Argentina 1978

As fans we all have one abiding World Cup, the one that’s not necessarily the greatest in terms of action and incidents, but was the defining moment in our development to becoming fitba fanatics.

For me it was Argentina 1978. I was at a primary school in a wee town in the north-east, and had been introduced to international football through some of Scotland’s qualifiers, against Wales and Czechoslovakia.

Against the Welsh, the Hand of Joe settled the game in Cardiff, Mr Jordan using a part of his anatomy to score Scotland’s second and seal the long journey to South America.

By the summer of 1978 interest in the finals had gone ballistic. It was all the better that the English were resting at home, and Scotland was the UK’s lone representative in the finals.

Manager Ally MacLeod was telling us we were going to win in the Argentine and Andy Cameron was saying so too in his World Cup ditty so it had to be true. You couldn’t go anywhere without tartan and the Lion Rampant being thrust in your face. This, truly, was a Cup for the fans.

As kids in Montrose, we were slavishly collecting stickers for our Panini albums, trying to figure out how to say the Iranian’s names, and playing 15-a-side games in the school park, one team being Holland and the other Brazil or Argentina or whoever.

While 1978 is ingrained in my psyche it may be fair not to rank it among the greatest of cups: there was no Beckenbauer, Muller or Cruyff, the Brazilians were unbeaten but cruelly denied a place in the final, there was no underdog like Zaire or Haiti to cheer on (Peru didn’t qualify as they destroyed Scotland), there was the furore over the home side’s thrashing of the Peruvians, dopegate and the silky Dutch were beaten in the final by the workhorses of the hosts.

But there was the unheralded Argentinian stars like Ossie Ardiles and Mario Kempes, Peru’s Teofilo Cubillas, the Austrians ousting the West Germans, the first African win in the finals – by Tunisia – and of course Archie Gemmill’s wonder strike against the Dutch, so good it was used in a sex scene in Trainspotting and even made into a ballet.

This was the days of 16-teams in the finals so few of the supposed diddy teams like Senegal or Cameroon were given the opportunity to grace the biggest stage. The line-up was made up of some regulars: Brazil, Argentina, Italy, Germany, Mexico, France, Spain, the Netherlands, Hungary .. only Iran and Tunisia were making their debuts and the bulk of the teams, ten to be precise, came from Europe, just one from Asia, North America and Africa respectively and the three South Americans.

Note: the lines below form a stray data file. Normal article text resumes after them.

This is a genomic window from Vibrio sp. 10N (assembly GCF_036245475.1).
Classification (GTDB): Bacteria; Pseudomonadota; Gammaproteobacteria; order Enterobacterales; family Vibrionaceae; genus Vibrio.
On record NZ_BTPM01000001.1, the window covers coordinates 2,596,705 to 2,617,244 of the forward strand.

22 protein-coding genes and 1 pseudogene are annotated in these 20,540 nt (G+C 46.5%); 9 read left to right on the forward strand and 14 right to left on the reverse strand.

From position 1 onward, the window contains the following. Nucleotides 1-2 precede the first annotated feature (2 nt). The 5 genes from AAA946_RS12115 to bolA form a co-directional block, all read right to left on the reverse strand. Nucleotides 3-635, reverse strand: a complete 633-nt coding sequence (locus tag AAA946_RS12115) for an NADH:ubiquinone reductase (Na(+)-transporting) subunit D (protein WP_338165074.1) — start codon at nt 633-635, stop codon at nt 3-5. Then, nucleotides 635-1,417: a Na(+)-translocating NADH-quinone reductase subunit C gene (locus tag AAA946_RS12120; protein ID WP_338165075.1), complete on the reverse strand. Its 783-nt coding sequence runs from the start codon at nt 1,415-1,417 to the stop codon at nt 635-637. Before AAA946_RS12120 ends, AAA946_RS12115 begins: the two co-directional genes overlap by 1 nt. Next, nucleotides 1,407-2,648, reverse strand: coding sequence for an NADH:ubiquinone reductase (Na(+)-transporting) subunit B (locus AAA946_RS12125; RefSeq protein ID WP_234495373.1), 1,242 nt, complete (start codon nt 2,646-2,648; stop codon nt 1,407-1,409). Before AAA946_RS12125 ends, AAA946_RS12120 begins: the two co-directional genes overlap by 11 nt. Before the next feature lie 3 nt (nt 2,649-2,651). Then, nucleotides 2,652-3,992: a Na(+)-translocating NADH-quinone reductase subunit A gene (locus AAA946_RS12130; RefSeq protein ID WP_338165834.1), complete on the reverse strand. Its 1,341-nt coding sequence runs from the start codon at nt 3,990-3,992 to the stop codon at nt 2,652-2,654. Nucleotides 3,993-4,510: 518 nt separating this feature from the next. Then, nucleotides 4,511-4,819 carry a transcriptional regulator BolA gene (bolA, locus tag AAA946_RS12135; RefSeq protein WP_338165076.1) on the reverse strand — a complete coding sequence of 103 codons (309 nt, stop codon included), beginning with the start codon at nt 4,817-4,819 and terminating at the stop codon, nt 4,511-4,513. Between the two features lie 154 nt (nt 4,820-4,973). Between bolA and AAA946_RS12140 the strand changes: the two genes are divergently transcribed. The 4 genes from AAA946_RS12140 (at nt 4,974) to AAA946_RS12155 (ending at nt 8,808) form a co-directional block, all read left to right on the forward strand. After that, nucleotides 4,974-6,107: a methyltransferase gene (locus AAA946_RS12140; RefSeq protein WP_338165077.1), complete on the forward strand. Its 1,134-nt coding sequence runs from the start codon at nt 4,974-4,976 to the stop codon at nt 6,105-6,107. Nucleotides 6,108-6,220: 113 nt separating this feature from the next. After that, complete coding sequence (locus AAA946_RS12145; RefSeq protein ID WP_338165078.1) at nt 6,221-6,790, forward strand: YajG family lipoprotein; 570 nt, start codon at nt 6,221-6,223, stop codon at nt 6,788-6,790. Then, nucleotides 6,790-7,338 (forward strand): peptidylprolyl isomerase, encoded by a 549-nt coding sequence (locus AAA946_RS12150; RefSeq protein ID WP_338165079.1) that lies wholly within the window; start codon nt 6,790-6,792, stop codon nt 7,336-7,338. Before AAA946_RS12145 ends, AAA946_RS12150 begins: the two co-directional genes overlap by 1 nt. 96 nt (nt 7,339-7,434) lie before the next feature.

Even before the first ball was kicked there was a political undercurrent to the tournament: two years before the Argentinian military deposed the government and imposed a brutal and oppressive regime on the people, thousands of whom were murdered.

It was suggested that Cruyff was boycotting the games as a protest, but he has denied this since, however, the Dutch team did consider pulling out beforehand. German defender Paul Breitner, an avowed Maoist, made no bones of his disgust with the regime and stayed at home.

The first round produced no surprises, Italy and Argentina qualifying from group one; Poland and Germany from group two; Brazil from group three along with Austria and the Dutch and Peru in the final group. Poor France, Platini et al went out, having drawn the short straw by being thrown into group one. Only Italy won all their matches – including wins against Argentina and France and looked good for a place in the final.

If they made it that far, they wouldn’t be facing Scotland, one of the favourites – among Scottish bookies anyway. Graham McColl has written an entire book about our glorious failure, so let’s keep this brief. It started with a nightmare – the 3-1 defeat to Peru, followed by the news that Willie Johnston failed a dope test, a draw with lowly Iran and the backs-to-the-wall victory over the Dutch which featured the goal of the tournament, Archie Gemmill slaloming through the defence like a Brazilian and chipping over the keeper. Predictably, Scotland went out on goal difference.

With no last 16, or quarter-finals, the teams contested two groups of four, with the winners going straight into the final. This meant that Italy and West Germany were ousted from the first group, which was headed by the Dutch. And Brazil and Poland were turfed out of the other group, which was not without controversy. Having drawn their encounter, Argentina and Brazil were both on three points, but Brazil kicked off first in the final round of matches, beating Poland 3-1.

The Argentines therefore knew a four-goal win was required to qualify, against Peru who had no chance of progressing, and they did so with ease, 6-0 in fact. Rumours and accusations abounded but nothing was ever proven. Brazil played seven games, including the third-place play-off, and didn’t lose a single one of them.

In the final, famous for the amount of blue and white confetti that was thrown by the packed crowd, Holland scored first through Dirk Nanninga, a Kempes strike forced extra time and the same striker and Daniel Bertoli scored in the additional half hour for the Argentines, world champions for the first time.

Now they had achieved something South American rivals Brazil and Uruguay had done before, more than once. And more importantly, football was ingrained in my mind – Links Park beckoned in the new season.

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